Curious Eyes Never Run Dry

Five days ago, supporters of WikiLeaks founder Julian Assange marked 1,000 days the journalist has spent in prison, Laurie Churchman reported at The Independent last week.

He is currently detained in Belmarsh Prison in London as the US moves to extradite him to face espionage charges related to WikiLeaks’ publication of secret government media files documenting its actions in the Iraq and Afghanistan war.

As Churchman notes, “Mr. Assange’s fiancé Stella Moris has renewed her call for his release, saying he has spent longer in Belmarsh than many prisoners sentenced for violent crimes.”

If we count all the time Julian Assange spent in an asylum in the Ecuadorian embassy, it has been many more days than a thousand that Assange has had his liberty revoked by an open conspiracy of some of the international community’s most prominent power players.

It’s hard to wonder why CNN et al. have been busy for decades fueling a mental health epidemic with endless, psychotic, nearly fan fictional articles and segments that merely incorporate elements of fact and reality into a narrative rather than effectively informing and orienting their audiences in the world, a mental epidemic that had risen to the threshold of a public health crisis when one of the few journalists who did their job got treated the way our government treats the worst criminals for it.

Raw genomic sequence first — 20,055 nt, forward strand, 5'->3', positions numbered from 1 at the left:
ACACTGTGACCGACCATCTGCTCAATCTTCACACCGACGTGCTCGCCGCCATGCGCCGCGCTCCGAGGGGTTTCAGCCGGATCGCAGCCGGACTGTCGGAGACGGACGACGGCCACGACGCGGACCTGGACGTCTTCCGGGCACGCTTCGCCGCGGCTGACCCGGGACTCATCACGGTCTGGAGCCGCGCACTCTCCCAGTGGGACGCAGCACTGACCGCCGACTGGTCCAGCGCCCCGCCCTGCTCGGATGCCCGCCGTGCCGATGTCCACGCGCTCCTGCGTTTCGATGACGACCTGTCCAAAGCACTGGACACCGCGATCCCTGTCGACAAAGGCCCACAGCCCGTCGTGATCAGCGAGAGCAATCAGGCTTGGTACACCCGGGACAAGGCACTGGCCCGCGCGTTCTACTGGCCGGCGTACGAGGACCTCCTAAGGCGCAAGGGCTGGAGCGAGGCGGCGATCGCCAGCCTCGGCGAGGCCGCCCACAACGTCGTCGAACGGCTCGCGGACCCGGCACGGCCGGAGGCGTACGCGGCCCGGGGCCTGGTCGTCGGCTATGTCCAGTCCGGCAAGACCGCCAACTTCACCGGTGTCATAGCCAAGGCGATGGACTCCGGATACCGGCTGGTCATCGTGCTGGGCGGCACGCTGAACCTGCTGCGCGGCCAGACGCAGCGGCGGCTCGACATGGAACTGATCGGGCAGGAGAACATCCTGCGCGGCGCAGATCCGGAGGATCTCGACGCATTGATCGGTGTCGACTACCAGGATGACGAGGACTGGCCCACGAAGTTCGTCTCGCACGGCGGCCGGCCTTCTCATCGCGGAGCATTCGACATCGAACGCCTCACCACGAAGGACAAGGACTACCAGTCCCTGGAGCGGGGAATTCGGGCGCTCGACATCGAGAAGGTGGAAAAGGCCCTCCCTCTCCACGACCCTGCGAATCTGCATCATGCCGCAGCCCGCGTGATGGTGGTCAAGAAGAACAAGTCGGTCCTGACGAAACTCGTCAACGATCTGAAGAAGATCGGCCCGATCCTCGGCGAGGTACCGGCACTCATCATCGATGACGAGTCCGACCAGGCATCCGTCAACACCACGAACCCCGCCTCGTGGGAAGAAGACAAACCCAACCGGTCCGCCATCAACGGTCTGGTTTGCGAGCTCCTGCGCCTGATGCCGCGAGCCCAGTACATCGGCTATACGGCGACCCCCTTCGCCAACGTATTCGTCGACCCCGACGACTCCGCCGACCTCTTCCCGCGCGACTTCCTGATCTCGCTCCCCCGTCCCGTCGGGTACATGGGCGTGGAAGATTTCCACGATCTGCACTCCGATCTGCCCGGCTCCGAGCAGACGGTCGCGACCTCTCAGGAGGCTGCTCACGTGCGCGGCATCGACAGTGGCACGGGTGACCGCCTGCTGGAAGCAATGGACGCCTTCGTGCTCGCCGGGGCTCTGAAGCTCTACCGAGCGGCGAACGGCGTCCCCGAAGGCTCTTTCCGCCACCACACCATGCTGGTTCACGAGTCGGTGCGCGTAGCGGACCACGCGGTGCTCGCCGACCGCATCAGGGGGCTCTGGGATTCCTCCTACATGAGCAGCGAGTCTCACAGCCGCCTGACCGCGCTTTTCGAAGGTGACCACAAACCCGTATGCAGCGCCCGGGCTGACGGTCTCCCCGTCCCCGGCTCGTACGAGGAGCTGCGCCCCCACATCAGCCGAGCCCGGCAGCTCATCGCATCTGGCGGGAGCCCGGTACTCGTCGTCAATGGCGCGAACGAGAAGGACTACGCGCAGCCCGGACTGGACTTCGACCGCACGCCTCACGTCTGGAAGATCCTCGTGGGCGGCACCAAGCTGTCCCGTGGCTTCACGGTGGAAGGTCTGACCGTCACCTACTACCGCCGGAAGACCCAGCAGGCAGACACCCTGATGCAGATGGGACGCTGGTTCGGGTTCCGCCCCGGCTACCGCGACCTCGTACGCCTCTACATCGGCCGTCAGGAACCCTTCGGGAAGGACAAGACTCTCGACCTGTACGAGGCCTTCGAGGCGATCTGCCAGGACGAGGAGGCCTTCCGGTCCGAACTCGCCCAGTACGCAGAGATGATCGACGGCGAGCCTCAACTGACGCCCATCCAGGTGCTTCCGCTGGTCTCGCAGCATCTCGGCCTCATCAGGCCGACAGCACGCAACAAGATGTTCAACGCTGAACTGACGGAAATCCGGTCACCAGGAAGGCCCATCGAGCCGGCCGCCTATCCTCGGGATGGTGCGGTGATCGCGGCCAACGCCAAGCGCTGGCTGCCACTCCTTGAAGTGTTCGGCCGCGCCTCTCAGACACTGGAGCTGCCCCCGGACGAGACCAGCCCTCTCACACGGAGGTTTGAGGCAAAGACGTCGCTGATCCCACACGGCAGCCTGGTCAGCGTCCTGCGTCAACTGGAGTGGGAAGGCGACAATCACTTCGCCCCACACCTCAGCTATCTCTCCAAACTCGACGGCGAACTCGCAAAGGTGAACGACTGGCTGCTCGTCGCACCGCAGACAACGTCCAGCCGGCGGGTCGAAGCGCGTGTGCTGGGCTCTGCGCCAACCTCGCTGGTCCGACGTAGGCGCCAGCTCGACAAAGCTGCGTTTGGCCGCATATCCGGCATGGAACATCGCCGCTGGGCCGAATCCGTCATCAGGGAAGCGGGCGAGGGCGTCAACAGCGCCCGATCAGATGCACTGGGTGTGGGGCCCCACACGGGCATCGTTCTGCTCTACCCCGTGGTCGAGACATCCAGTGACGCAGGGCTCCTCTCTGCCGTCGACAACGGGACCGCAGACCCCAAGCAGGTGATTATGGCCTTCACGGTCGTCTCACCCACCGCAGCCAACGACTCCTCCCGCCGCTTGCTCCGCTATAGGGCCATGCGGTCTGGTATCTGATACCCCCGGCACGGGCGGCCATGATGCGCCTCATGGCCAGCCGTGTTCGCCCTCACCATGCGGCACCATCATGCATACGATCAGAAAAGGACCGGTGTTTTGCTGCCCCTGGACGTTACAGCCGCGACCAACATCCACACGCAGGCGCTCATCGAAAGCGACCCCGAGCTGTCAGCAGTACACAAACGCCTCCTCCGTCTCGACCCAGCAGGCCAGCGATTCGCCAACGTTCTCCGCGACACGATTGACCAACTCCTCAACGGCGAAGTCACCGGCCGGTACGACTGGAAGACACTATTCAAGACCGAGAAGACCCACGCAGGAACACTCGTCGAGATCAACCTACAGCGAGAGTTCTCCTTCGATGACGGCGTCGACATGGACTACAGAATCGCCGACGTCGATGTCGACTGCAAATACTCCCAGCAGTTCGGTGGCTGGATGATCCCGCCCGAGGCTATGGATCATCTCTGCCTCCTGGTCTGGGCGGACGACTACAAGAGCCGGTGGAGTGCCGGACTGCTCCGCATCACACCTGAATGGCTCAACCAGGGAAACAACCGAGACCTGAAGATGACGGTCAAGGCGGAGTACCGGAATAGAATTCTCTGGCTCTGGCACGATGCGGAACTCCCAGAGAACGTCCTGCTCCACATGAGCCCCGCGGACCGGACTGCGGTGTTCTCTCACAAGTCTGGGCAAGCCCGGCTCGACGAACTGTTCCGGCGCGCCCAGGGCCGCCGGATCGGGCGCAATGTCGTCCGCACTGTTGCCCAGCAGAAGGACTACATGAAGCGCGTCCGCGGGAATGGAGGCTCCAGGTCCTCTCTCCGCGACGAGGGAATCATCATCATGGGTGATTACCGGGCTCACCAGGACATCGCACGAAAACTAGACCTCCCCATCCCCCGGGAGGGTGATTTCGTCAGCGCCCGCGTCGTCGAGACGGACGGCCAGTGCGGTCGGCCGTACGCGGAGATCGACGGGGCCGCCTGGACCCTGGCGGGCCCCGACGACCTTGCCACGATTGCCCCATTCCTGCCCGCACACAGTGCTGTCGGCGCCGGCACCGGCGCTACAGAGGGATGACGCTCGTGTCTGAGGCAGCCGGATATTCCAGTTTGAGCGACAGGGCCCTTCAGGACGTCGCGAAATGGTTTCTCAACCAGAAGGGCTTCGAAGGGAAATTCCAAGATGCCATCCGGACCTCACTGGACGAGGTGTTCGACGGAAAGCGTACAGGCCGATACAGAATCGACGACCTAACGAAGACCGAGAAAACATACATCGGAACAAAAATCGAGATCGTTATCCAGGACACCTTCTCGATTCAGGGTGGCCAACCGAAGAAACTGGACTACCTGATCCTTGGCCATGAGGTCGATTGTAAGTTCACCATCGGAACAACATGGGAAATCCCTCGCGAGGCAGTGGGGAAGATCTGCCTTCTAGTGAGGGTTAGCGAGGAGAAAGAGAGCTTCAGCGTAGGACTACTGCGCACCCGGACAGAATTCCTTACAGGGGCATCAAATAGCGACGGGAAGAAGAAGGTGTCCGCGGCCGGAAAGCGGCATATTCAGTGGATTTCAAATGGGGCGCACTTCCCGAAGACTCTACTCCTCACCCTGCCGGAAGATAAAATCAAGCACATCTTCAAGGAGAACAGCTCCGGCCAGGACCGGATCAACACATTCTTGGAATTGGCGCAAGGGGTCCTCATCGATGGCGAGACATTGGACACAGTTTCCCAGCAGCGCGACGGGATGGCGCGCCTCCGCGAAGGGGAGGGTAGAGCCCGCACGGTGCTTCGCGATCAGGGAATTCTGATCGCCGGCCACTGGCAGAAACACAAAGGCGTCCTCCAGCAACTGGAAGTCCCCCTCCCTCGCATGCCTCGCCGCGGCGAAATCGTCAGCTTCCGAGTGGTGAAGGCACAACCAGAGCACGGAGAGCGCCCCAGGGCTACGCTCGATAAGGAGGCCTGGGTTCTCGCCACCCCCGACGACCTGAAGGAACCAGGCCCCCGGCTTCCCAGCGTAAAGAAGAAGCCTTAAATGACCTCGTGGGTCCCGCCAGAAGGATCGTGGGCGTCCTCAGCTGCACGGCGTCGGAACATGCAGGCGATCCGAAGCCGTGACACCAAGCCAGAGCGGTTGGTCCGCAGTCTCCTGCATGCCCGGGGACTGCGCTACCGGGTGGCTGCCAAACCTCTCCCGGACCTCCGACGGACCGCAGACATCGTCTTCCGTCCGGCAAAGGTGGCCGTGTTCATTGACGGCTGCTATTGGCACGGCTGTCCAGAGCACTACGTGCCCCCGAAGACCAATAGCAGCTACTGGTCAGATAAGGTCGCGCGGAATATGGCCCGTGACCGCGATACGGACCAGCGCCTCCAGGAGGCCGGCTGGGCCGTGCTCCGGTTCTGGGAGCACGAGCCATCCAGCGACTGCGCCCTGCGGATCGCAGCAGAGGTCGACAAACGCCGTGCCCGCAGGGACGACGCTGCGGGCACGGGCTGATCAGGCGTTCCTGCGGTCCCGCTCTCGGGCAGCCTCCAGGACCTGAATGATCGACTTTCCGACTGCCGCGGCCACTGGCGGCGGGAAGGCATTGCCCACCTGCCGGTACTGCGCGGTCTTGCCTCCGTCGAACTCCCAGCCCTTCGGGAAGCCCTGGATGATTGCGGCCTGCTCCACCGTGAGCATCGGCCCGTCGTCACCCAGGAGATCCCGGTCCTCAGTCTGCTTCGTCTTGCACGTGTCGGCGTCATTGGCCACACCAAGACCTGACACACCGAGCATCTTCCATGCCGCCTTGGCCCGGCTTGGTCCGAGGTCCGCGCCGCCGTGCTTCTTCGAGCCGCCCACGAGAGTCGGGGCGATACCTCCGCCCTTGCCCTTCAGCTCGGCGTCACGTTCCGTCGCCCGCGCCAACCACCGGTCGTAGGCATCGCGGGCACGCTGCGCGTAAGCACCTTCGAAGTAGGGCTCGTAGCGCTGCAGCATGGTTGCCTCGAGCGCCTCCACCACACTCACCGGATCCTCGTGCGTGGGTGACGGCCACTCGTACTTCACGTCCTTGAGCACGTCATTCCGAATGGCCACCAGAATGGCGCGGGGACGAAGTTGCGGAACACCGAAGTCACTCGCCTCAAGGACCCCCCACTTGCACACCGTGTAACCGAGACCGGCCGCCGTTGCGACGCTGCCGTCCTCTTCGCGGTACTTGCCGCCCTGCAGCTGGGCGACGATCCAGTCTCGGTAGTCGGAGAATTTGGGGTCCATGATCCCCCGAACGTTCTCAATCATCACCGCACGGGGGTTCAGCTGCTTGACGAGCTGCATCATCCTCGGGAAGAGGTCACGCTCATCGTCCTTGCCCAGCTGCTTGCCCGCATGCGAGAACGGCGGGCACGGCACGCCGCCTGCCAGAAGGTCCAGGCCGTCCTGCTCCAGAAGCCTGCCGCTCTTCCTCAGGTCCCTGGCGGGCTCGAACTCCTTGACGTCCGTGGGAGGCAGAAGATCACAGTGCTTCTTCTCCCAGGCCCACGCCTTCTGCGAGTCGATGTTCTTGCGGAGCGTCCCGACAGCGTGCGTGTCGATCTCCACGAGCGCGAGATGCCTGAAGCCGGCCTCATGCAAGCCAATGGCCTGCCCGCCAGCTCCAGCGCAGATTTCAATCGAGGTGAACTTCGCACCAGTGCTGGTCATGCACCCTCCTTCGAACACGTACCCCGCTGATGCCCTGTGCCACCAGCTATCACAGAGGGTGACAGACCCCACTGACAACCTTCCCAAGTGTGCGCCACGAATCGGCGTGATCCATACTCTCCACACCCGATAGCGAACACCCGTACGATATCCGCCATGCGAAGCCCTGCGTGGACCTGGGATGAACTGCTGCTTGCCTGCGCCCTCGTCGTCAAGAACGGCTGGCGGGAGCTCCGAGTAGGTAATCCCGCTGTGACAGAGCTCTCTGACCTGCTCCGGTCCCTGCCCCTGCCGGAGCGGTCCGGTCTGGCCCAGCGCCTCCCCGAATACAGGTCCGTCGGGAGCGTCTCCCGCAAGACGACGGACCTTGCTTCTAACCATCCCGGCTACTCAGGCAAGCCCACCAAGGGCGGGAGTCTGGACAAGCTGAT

“I detest the disgusting state into which our newspapers have descended and the malignity, vulgarity, and mendacious spirit of those who write for them. Nothing seen in a newspaper can now be believed,” said US President Thomas Jefferson.

And yet Jefferson did not see the stopping of any printer’s press as the remedy, writing in 1787, “If it were up to me to choose whether we should have a government without media or newspapers without a government, I would not hesitate for a moment to choose the latter.”

The laws of the United States are predicated on the establishment and safekeeping of a free society, and one of its bedrock principles, encoded in the First Amendment to the Bill of Rights, is the principle of freedom of speech and freedom of the press. As the Virginia Declaration of Rights puts it, “That the freedom of the press is one of the greatest bulwarks of liberty and can never be restrained but by despotic governments.” (Something the jury should be reminded of if Mr. Assange stands trial in Virginia.)

It views humanity, law, and government with deep roots in English law. In 1742, David Hume wrote of the British press at the time, “Nothing surprises a visitor more than the extraordinary liberty which we enjoy in this country of broadcasting whatever we please to the public and openly condemning every measure undertaken by the king or his ministers.”

By the time this view of publishing had matured in the revolutionary American English colonies, Jefferson had this to say about why freedom of the press was so important: “No experiment can be more interesting than that which we are now attempting, and which we hope will end in establishing the fact, that man may be governed by reason and truth. As a result, our first goal should be to leave all paths to truth available to him. The independence of the press has proven to be the most fruitful thus far.”